MAINE REQUIRES PFAS SAMPLING AT ALL WASTEWATER RESIDUALS PROCESSING FACILITIES
On March 22, 2019, Maine DEP issued a memorandum requiring all biosolids handling facilities sample for PFAS by May 7, 2019. Given the aggressive schedule, you may have questions. We can assist you with:
- Development/amendment of sampling plans,
- Laboratory and analysis method selection,
- Sample collection,
- Understanding and planning for the implications for future sludge management, and
- Community outreach regarding analysis results.
This is a rapidly evolving issue with many changes in state regulations, sampling requirements and analytical methods. These changes are having an impact on the management of sludge, landfills and water supplies.
Weston & Sampson has been working with New England state regulators investigating PFAS and developing sampling and testing protocol for soil, groundwater, and biosolids since 2015. We have created and conducted sampling programs for hundreds of sites and are currently designing a full-scale PFAS drinking water facility.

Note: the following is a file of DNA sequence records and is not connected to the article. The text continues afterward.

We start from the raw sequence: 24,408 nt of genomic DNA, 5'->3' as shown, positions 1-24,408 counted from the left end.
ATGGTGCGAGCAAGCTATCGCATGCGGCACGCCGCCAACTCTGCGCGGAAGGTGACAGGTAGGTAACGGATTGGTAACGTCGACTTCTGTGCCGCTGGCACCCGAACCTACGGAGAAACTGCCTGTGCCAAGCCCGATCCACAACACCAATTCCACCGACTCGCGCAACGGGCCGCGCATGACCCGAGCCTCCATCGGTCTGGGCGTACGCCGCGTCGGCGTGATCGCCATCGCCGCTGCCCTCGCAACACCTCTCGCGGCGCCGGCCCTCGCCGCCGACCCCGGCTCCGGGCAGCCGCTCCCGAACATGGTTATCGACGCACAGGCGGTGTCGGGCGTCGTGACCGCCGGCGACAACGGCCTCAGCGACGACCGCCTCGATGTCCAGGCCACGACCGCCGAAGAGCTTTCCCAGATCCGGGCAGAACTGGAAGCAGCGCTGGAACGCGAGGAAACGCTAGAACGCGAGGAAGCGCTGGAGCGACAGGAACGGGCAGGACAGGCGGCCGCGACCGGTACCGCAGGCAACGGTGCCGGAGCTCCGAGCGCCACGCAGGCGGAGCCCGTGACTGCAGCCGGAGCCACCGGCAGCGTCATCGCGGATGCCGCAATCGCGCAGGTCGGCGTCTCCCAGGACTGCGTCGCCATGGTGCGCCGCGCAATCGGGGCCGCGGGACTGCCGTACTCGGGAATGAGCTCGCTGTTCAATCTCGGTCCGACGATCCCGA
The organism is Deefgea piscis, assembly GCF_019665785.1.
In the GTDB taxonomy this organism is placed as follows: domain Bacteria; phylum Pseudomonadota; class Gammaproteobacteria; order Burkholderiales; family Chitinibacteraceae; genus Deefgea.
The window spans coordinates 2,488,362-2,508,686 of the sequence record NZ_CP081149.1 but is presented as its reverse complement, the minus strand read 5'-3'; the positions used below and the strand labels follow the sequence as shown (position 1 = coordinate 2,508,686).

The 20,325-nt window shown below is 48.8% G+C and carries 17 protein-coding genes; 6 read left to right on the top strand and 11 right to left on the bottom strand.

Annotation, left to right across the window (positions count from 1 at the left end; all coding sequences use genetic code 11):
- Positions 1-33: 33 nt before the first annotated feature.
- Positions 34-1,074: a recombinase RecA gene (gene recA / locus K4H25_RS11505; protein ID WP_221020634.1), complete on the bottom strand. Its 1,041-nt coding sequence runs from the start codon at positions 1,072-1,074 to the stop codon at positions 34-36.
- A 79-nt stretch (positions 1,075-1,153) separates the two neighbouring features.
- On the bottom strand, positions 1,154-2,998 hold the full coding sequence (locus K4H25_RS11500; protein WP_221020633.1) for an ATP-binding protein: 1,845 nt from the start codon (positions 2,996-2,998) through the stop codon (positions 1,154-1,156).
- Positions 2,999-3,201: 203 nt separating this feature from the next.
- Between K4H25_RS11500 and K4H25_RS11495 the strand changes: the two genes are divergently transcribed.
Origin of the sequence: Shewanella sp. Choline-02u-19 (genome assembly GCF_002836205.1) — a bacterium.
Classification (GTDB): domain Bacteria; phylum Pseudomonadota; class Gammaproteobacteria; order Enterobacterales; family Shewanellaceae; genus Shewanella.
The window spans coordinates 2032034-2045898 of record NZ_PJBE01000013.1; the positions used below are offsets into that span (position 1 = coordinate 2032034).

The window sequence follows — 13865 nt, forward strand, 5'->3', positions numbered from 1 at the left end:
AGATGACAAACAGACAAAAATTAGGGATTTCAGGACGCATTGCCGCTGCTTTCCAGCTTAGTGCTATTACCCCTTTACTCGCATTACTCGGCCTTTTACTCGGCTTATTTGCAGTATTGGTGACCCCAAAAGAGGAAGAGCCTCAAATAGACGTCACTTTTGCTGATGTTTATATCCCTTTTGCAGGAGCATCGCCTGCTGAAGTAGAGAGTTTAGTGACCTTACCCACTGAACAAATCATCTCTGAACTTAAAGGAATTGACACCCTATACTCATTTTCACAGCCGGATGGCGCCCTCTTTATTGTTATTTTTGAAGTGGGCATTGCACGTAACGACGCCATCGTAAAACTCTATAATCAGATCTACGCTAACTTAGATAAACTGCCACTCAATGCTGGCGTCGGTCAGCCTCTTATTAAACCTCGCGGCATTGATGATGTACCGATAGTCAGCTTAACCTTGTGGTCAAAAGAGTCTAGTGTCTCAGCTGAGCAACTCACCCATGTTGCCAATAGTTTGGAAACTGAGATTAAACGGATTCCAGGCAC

Our internal Emerging Contaminants Team has been working on these issues and the implications to our clients for the past 3 years. We have presented on the potential impacts of PFAS to drinking water supplies, the wastewater industry and landfills at numerous conferences throughout New England and the country, including the 2018 MWUA conference.
Our team of PFAS-experienced scientists are available to help you navigate this complex issue. We can help you collect representative samples, without inadvertently causing false positive results. We understand the pros and cons of the different laboratory methods. We are also very adept at data presentation and risk communication to the public and have worked with many clients with outreach.
To learn how Weston & Sampson can help you meet Maine’s PFAS requirements and stay ahead of future PFAS-related issues, contact Chris Perkins / email@example.com / (207) 450-2899 or Steve Broadbent / firstname.lastname@example.org / (603) 970-1909. Please feel free to visit our Emerging Contaminants page for more info.